Will Wal-Mart Keep Beating The S&P 500?

| About: Walmart Inc. (WMT)
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Wal-Mart has outperformed the S&P 500 in 2016 and we think it has sufficient catalysts to continue to do so.

Its e-commerce and supply chain innovation, as well as investment in staffing and improved customer service, could push its profitability and share price higher.

Portfolio rationalization, positive currency translation and a more ethical offering could also cause Wal-Mart’s valuation discount to the S&P 500 to narrow moving forward.

Since the turn of the year, Wal-Mart (NYSE: WMT) has outperformed the S&P 500 by around 14%, with the retail major's shares being up by 17%. This may cause many investors to determine that now is a good time to sell Wal-Mart since profit taking may take place, and with the company still being in the midst of major change its future is not without risk. However, we believe that Wal-Mart will continue to beat the S&P 500 moving forward with a number of key catalysts set to have a positive impact on the company's share price.

One of the key reasons why we believe Wal-Mart will keep outperforming the S&P 500 is its investment in customer service. With the retail sector being a more competitive place than ever right now, differentiation between retailers could prove to be key to customer loyalty and profitability.

With Wal-Mart investing heavily in improved store design, layouts and in improving the job opportunities and training for its staff through investing $2.7bn over the next two years, customer loyalty could increase and allow Wal-Mart to develop additional price improvement capabilities vs. its peers. This could prove to be a positive catalyst on not just the company's bottom line, but also on investor sentiment and its share price.

In addition, Wal-Mart is investing heavily in innovation. This has multiple strands, with its website and e-commerce space being one, while another is the company's supply chain.

In terms of e-commerce, Wal-Mart has expanded its Online Grocery to 150 locations across more than 20 US markets and has ramped up in-store and in-club pickup, while also acquiring the Chinese online retailer Yihaodian. This should provide Wal-Mart with greater relevance among customers in an increasingly interconnected world, which we think could positively help Wal-Mart's top and bottom line performance.

Meanwhile, Wal-Mart is seeking to improve the efficiency of its supply chain so as to keep costs down and margins higher. For example, it has expanded its fleet of highly automated, next-generation fulfilment centers across the US, with such changes having the potential to positively help profitability, investor sentiment and cause a rising share price moving forward.

In addition, with Wal-Mart seeking to make its supply chain and overall business operations more ethical in terms of buying more products from women-owned businesses and hiring veterans, we feel that it is becoming increasingly proficient at connecting with customers on a more personal level. In other words, customers are becoming increasingly conscious of being ethical and in our view Wal-Mart's move toward this space should resonate well with its customers and develop greater customer loyalty. In our view, this increasing loyalty could lead to improved pricing potential which could improve Wal-Mart's profitability as well as its share price outlook.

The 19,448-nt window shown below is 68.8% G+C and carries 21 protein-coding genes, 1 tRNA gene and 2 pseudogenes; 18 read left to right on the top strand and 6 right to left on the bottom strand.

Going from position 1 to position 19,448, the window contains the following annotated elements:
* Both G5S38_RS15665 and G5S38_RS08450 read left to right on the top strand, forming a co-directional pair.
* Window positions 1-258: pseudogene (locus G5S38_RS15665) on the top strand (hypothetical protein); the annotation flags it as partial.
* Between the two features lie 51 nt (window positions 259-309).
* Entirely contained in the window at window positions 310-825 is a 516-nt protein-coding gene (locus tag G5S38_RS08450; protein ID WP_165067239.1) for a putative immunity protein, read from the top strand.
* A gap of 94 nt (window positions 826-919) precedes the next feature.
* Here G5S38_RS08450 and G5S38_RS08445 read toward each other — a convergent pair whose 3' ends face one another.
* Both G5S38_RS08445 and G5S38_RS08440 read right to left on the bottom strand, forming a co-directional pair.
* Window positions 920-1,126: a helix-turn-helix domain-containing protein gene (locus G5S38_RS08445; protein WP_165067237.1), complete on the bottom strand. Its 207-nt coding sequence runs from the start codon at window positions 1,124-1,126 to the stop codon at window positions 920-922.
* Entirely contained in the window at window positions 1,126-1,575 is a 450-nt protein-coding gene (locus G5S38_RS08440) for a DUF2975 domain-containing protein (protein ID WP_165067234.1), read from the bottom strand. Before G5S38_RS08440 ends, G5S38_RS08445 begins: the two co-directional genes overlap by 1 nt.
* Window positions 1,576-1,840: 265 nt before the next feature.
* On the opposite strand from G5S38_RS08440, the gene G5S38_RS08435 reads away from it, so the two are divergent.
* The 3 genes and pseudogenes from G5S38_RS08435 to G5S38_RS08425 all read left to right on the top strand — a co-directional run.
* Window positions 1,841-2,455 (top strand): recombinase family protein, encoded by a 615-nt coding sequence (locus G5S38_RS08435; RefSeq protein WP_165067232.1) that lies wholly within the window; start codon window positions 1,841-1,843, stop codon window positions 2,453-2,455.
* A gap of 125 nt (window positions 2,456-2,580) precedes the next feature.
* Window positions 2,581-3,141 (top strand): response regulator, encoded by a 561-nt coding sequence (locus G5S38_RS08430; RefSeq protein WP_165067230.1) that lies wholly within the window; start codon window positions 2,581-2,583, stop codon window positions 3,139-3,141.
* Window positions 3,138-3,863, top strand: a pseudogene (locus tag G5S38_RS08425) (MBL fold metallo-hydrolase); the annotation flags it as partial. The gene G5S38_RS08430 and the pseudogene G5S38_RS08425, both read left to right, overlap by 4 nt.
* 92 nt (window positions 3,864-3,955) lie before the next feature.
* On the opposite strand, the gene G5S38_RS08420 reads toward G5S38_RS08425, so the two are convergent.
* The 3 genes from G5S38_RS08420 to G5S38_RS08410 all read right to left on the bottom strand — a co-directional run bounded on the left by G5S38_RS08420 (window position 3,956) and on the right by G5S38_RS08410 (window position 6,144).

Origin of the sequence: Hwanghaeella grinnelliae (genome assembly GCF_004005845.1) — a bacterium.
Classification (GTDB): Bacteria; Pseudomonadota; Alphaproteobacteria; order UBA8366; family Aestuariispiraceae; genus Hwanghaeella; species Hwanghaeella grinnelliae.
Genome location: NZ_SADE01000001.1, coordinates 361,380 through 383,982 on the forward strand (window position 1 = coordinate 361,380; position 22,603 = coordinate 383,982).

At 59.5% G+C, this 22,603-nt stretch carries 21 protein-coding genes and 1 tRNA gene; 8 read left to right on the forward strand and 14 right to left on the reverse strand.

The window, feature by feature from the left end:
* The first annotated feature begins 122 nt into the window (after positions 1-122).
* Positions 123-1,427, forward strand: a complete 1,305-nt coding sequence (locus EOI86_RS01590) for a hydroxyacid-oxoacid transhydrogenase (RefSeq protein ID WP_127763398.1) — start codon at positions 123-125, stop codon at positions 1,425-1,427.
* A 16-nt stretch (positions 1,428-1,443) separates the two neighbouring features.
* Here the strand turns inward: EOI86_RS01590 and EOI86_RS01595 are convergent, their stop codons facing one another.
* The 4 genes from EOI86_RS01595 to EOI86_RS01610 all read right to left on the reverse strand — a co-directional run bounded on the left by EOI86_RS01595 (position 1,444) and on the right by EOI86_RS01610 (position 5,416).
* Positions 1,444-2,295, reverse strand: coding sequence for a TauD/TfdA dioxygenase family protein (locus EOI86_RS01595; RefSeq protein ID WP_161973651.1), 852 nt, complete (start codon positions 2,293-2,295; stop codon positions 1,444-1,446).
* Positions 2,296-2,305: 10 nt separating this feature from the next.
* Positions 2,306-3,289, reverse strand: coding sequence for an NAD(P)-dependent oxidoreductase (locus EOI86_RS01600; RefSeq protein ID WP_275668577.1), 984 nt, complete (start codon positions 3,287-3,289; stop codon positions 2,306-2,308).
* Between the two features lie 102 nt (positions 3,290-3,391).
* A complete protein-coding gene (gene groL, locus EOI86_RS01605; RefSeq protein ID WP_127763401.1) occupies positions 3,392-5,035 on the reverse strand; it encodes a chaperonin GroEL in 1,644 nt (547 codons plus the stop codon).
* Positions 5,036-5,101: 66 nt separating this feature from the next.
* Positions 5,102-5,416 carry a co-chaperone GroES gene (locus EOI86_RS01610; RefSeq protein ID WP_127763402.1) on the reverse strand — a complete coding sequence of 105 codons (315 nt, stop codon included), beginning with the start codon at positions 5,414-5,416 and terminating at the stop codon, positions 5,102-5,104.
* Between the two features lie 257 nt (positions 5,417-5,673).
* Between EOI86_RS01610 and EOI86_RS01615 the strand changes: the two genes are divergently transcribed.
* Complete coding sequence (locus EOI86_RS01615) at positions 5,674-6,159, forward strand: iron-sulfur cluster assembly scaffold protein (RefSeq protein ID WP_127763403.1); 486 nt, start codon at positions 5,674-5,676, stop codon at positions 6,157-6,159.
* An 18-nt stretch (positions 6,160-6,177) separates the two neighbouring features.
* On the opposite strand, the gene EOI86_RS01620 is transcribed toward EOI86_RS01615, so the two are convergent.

With Wal-Mart being a truly global retailer, its significant exposure to non-US markets could cause it to benefit from a weakening US dollar moving forward. In our view this will take place due to a slower than expected increase in interest rates, with the Federal Reserve adopting a more dovish stance than had been expected a number of months ago. As such, Wal-Mart's currency translation may be provided with a short-term boost which in our view has the potential to improve investor sentiment in the stock and push Wal-Mart's share price higher.

Clearly, there are parts of Wal-Mart's business which are not performing well. For example, the UK remains a highly competitive space and Wal-Mart's Asda division is suffering from an environment where food price deflation is a persistent challenge. Furthermore, Wal-Mart has experienced underperformance from stores in Latin America and in Canada, which have acted as a drag on its overall profitability and may cause some investors to doubt the company's growth potential.

However, with Wal-Mart rationalizing its store portfolio through selling off underperforming stores in Latin America and Canada, while exiting its bank operations in Mexico, it seems to be taking the right decisions in our view to set itself up for positive growth moving forward. As such, we think that Wal-Mart is improving its competitive position and profit outlook through rationalization, which could positively help both its financial and share price performance.

With Wal-Mart trading on a forward P/E of 16.3 vs. 17.9 for the S&P 500, we think that it offers good value for money compared to the wider index and that it could be due for an upward rerating moving forward. That's especially the case due to Wal-Mart's positive catalysts, such as investment in its e-commerce capability and supply chain, positive currency translation, improving the customer experience through staff training, a rationalization program and a more ethical position. All of them are key reasons why we think that Wal-Mart's shares will continue to beat the S&P 500 moving forward.

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Disclosure: I/we have no positions in any stocks mentioned, and no plans to initiate any positions within the next 72 hours.

I wrote this article myself, and it expresses my own opinions. I am not receiving compensation for it (other than from Seeking Alpha). I have no business relationship with any company whose stock is mentioned in this article.